Republicans fast-track bill to delay voter ID until 2020
RALEIGH, N.C. (AP) — North Carolina Republicans fast-tracked legislation on Tuesday that would delay requiring photo identification to vote for this year’s elections, the result of yet-finished ID regulations and an unexpected race for a vacant congressional seat.
The state Senate approved a measure that would slow down the required use of voter ID until the 2020 elections. The floor vote followed two Senate committees and preceded a House panel’s debate. The bill could reach the House floor Wednesday and then move to Democratic Gov. Roy Cooper’s desk.
A law approved in December directing how voter ID would be implemented — after voters added the identification mandate to the state constitution the month before — had envisioned the requirement beginning with voters in municipal elections later this year.
But new congressional elections starting in late April to succeed the late U.S. Rep. Walter Jones Jr. raised questions whether the mandate could apply to the 3rd Congressional District race, for which absentee mail-in balloting begins Friday. The December law had already exempted from the mandate the upcoming election in the 9th Congressional District, ordered after evidence of illegal collections of absentee ballots.
GOP Sen. Warren Daniel of Burke County, a bill sponsor, said the delay will give time to ensure all of the ID details are worked out by state and local election officials. The December law directed the State Board of Elections to adopt many rules and standards in the weeks and months ahead, including new rules for voters to include identification with mail-in absentee ballot requests.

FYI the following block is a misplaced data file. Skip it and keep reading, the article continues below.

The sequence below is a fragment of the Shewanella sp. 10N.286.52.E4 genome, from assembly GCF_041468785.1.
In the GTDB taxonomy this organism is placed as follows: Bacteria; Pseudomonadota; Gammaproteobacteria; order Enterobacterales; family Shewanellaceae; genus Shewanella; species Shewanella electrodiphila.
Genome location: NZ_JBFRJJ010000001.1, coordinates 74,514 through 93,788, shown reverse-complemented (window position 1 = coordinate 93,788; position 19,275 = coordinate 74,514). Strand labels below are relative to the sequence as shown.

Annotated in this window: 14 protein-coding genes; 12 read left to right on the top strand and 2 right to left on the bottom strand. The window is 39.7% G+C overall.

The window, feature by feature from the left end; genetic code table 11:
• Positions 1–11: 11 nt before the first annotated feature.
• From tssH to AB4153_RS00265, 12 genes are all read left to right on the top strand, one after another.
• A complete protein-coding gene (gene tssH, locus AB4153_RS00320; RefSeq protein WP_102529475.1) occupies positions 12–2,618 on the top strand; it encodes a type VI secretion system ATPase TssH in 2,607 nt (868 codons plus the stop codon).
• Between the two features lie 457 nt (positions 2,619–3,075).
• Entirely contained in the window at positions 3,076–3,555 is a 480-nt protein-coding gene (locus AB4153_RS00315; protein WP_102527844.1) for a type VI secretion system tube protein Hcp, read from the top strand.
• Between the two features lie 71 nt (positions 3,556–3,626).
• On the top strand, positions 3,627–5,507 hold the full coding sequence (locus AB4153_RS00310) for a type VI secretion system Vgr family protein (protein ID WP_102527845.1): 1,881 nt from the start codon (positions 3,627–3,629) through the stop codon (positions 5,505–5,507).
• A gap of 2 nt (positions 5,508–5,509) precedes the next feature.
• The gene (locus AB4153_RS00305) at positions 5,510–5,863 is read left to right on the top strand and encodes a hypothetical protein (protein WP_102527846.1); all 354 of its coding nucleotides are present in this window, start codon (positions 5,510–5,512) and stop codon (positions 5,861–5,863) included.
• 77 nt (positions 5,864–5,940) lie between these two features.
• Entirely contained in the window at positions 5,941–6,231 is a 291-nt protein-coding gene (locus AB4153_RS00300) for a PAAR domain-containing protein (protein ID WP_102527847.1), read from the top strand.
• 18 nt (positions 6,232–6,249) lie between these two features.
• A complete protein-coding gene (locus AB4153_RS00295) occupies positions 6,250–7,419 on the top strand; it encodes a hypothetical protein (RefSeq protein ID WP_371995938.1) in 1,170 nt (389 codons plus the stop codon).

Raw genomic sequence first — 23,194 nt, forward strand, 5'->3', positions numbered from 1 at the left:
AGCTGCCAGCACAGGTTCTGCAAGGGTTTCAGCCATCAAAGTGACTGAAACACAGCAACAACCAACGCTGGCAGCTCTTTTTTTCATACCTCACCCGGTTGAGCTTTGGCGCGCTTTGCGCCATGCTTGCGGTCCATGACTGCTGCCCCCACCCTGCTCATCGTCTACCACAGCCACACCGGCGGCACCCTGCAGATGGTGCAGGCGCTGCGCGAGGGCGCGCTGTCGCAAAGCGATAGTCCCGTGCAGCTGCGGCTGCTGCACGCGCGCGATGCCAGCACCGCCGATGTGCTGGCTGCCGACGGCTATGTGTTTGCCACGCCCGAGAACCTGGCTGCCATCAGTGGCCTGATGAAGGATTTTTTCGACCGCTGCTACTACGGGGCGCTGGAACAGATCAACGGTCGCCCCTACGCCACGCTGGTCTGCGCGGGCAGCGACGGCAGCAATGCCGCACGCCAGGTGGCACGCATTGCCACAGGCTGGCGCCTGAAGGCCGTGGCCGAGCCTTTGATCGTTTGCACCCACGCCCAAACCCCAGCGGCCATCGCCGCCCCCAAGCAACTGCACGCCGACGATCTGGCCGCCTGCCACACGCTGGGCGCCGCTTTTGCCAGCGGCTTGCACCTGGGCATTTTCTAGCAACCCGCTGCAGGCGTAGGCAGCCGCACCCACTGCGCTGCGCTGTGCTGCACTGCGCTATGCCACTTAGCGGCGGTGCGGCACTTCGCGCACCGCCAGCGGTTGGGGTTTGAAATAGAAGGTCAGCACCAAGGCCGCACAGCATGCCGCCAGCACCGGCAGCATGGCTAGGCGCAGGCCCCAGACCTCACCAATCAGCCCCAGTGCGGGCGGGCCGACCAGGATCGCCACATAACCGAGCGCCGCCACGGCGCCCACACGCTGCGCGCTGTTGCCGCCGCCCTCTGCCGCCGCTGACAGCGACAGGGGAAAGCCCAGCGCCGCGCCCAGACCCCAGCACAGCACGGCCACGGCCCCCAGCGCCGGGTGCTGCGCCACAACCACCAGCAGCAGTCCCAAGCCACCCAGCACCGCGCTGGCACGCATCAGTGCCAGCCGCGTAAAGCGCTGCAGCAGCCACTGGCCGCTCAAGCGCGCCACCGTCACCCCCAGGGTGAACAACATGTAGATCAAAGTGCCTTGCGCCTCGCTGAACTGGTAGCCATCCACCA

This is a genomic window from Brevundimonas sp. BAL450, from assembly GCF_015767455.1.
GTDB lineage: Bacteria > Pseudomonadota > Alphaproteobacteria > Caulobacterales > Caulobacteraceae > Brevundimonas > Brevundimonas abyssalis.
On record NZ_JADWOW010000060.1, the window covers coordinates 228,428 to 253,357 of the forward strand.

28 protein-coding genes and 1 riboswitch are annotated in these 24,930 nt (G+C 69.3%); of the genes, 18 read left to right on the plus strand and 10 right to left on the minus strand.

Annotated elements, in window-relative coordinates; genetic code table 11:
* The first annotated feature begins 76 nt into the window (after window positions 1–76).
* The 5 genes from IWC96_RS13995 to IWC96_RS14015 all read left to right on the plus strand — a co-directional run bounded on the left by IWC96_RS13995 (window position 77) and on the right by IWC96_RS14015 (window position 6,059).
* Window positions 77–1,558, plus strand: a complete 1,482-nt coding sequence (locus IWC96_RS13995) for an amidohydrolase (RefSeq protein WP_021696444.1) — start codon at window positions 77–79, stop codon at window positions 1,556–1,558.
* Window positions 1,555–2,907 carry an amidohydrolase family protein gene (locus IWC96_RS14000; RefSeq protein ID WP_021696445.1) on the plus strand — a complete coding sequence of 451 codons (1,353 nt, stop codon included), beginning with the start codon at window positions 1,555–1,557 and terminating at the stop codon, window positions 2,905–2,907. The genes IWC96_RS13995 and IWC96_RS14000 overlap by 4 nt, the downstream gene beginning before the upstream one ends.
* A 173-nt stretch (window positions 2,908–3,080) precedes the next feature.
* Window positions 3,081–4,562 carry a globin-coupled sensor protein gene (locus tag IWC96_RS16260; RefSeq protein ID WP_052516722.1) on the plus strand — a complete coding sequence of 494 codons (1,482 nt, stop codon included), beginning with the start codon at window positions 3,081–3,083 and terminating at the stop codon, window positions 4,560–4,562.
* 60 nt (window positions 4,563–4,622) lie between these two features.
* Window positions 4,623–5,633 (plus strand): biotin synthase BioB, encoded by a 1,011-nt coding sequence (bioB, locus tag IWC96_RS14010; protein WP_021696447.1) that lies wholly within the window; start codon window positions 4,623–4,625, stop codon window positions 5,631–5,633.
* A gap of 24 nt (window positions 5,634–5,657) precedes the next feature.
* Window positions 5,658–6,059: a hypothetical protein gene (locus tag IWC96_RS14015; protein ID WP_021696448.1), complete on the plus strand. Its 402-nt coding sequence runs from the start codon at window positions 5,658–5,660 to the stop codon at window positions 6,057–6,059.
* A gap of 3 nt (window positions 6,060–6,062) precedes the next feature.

The bill passed the Senate on a largely party-line vote.
Some Democrats were concerned the bill had failed to push back a Friday deadline on which the state election board would approve ID cards from public and private universities and state and local governments that are determined to meet qualifications set under the ID law. They include requirements that the school confirms a student’s identity by checking their Social Security number, citizenship status and birthdate during enrollment.
More than 30 government or education agencies and private schools had turned in their applications by late Tuesday, according to a list provided by the state board. It didn’t include any University of North Carolina system schools.
Rep. David Lewis, a Harnett County Republican, said the plan was to let Friday’s deadline pass and see whether a new application period would be necessary to address remaining concerns of campuses and agencies. Lewis said he remains committed to ensure “everyone has the tools they need to fully exercise their right to vote.”
The legislation advanced while the future of the constitutional amendment mandating photo voter ID is unclear. A trial judge last month voided the amendment, saying it was put on the ballot by a version of the General Assembly that lacked authority to propose alterations because of racial bias in House and Senate districts from which many lawmakers were elected.
An appeals court set aside the judge’s ruling temporarily last week. The December law also is the subject of two pending lawsuits.